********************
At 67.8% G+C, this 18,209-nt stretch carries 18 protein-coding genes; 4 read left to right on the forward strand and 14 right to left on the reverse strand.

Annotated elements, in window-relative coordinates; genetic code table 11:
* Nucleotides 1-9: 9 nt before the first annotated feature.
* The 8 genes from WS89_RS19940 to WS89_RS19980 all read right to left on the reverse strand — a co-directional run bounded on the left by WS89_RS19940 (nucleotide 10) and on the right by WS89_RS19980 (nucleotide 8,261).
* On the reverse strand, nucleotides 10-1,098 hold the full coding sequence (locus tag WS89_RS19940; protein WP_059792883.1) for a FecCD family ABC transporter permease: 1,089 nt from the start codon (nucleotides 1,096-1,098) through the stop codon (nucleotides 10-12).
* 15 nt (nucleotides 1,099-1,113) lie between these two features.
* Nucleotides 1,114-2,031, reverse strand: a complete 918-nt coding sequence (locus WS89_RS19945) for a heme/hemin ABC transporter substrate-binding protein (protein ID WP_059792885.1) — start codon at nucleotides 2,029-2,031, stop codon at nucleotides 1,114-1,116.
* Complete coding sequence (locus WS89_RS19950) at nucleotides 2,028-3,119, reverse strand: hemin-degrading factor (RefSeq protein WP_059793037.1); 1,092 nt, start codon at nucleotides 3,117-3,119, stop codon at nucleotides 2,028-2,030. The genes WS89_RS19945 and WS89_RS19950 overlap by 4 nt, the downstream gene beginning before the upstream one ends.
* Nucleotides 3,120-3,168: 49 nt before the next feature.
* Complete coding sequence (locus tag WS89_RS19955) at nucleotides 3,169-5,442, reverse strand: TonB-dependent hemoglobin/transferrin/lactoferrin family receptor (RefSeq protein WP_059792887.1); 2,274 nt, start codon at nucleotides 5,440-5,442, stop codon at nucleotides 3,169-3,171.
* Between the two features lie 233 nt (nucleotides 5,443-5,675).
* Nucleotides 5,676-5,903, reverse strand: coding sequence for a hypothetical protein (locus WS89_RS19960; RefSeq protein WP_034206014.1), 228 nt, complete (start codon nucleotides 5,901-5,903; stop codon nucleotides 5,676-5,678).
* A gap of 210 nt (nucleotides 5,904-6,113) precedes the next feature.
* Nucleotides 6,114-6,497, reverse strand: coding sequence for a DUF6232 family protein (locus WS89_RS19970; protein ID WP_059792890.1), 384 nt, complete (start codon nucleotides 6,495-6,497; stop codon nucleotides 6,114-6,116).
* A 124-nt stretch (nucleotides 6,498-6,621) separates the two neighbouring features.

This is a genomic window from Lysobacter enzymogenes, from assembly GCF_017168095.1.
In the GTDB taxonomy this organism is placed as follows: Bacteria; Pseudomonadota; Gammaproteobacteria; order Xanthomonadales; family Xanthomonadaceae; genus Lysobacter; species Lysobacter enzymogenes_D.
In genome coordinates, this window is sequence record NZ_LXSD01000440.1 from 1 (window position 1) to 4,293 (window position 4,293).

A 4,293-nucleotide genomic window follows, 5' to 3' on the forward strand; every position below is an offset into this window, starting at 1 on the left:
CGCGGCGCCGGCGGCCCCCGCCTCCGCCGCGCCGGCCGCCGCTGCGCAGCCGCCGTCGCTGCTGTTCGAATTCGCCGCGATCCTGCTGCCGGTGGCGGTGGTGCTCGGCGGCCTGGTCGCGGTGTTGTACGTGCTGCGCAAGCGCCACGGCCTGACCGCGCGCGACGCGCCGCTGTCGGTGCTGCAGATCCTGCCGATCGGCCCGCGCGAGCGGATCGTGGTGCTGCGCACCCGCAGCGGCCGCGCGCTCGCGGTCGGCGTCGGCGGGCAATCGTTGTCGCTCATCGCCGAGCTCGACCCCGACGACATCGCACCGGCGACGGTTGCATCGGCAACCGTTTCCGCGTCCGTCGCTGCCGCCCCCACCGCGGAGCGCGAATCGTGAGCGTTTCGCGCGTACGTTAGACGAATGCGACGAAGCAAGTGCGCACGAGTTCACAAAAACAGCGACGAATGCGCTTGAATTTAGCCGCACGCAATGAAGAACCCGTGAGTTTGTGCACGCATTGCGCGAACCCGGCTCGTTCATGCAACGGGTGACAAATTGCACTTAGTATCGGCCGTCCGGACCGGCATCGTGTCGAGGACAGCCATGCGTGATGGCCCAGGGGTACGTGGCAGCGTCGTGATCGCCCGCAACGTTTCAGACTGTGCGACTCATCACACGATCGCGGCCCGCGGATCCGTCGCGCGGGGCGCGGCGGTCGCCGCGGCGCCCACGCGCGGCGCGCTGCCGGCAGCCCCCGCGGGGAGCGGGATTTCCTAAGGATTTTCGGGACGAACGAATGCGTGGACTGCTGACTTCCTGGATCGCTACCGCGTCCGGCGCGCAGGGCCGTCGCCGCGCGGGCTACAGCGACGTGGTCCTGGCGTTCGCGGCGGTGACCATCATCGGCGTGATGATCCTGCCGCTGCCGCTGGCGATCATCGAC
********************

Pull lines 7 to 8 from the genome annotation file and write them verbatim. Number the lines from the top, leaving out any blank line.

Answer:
* Nucleotides 1,114-2,031, reverse strand: a complete 918-nt coding sequence (locus WS89_RS19945) for a heme/hemin ABC transporter substrate-binding protein (protein ID WP_059792885.1) — start codon at nucleotides 2,029-2,031, stop codon at nucleotides 1,114-1,116.
* Complete coding sequence (locus WS89_RS19950) at nucleotides 2,028-3,119, reverse strand: hemin-degrading factor (RefSeq protein WP_059793037.1); 1,092 nt, start codon at nucleotides 3,117-3,119, stop codon at nucleotides 2,028-2,030. The genes WS89_RS19945 and WS89_RS19950 overlap by 4 nt, the downstream gene beginning before the upstream one ends.